The Prevalent Themes in Fiction: The Chosen, The Kite Runner and Others
The most compelling character is Reuven Malter. This is because he is the one that grows the most and changes. You get to see how his emotions and feelings he was a very fiery character who had a temper. He was always quick to conclusions so that made him more captivating. Some conflicts that Reuben faced were his father’s sickness combined with friendship struggles. Reuven’s father had a second heart attack and was gone. He had no one and felt alone and trapped. In the text states, ”I needed you around for a while. Especially when my father was sick”(Potok 370). This shows how he felt alone. He only had Danny and he was not there when he needed him the most. Some of the ways that the author developed the character through thoughts and actions. Thoughts are used to develop characters because you get to see at the beginning how his thought help characterize him. He has a temper that melts away because he has a big heart. You see this on page 348 where it says, “‘The look on Danny’s face, though, when I saw him for the first time, helped a little”(Potok). This show how no matter how much he wanted to hate Danny his Heart windy let him.
The setting had the greatest effect on the characters. This book takes place in Williamsburg, New York during WWI, specifically in the ’40s. The two main characters are Jewish. Reuven Malter is a Modern Orthodox Jew, and Danny Saunders is a Russian Hasidic Jew. Theses groups oppose each other, and the difference of belief for the aftermath of the war hurts the friendship of the two boys. Their friendship took a long pause because of Reb Saunders beliefs. In his eyes, there was no need for a Jewish state, and Palestine shouldn’t be contaminated. Reuven’s father wanted the opposite and made his point of view known. This cause Reb Saunders to get angry and drive the two boys apart. In the text, it states, “Reb Saunders had not drawn the line at secular literature, not Freud assuming he knew somehow that Danny had been reading Freud but at Zionism”(Potok 332). This displays how the support for a Jewish state tore the friends apart. That was caused by the setting because it had taken place after the war. The pain of the lost friendship was felt by both Reuven and Danny. The theme was also produced by this because it had to do with love and friendship. Reb Saunder loved Danny very much and to keep him safe he brought silence between the two friends. The only thing that Reb wanted to do was to protect his son.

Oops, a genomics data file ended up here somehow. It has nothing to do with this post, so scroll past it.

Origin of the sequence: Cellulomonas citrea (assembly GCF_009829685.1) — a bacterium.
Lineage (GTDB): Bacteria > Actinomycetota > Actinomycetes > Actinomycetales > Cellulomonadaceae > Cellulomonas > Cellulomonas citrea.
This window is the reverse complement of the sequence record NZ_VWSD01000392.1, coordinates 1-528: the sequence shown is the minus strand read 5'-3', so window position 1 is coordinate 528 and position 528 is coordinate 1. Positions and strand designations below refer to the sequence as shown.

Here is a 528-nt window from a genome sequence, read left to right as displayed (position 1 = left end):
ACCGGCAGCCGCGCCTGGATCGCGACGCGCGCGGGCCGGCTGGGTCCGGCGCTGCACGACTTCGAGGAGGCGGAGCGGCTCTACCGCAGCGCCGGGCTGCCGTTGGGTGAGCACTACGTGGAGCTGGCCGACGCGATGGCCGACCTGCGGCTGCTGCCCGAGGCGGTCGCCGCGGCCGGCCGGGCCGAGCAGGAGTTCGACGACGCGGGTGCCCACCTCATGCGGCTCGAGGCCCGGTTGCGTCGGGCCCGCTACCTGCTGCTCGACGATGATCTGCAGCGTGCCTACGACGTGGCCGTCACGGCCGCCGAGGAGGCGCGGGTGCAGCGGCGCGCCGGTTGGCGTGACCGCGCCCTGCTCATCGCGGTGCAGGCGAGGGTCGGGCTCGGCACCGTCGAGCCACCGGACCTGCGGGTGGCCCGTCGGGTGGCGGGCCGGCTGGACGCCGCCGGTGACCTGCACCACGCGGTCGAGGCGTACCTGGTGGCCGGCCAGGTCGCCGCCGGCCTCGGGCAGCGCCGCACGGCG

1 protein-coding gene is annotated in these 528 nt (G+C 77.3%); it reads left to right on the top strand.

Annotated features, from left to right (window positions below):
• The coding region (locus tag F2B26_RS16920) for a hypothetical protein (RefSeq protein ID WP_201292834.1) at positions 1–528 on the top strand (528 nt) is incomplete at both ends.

Love is a motif that consistently recurs in the story. The theme that this book has is love runs deep and is shown in many different ways. An example is the love between Danny and his father. They live in silence, but both of them love each other deeply. In the text, it says, “What have you done to me? A mind like this I need for a son? A heart I need for a son, a soul I need for a son, compassion I want for my son, righteousness, mercy, strength to suffer and carry pain, that I want from my son, not a mind without a soul”(Potok 401). Reb Saunders raised Danny in silence as a way of Representing his love. He wanted nothing more than to then to teach his brilliant son compassion. At the age of four, he read a book about a poor man and how he suffered. He enjoyed the book very much because he realized he had a photographic memory (Potok 401). He did not have empathy for the poor man or try to understand his suffering all he realized, was that he had a great brain. His father knew that his task was to teach his Danial to understand others pain and suffering but make sure that he did not hurt the relationship that he would soon have with god. This is how Reb came up with silence. He loved his son and knew that this could drive him away from everything but no matter what he needed his son to understand emotions. The silence forced Danny to have to figure out on his own what others felt because words were out of the picture. It meant to know what his father was going through he would have to understand what he was feeling, understand the pain, and everything that came with it. Reb did all of this because he loved his son more than anything. He knew the consequences of what he was doing and was willing to lose his son if it meant he would learn to understand the hardships of people. Overall, love is shown in many ways Reb’s way of showing it was by giving his son a soul. He loved his son so much that he was willing to put anything and everything on the line.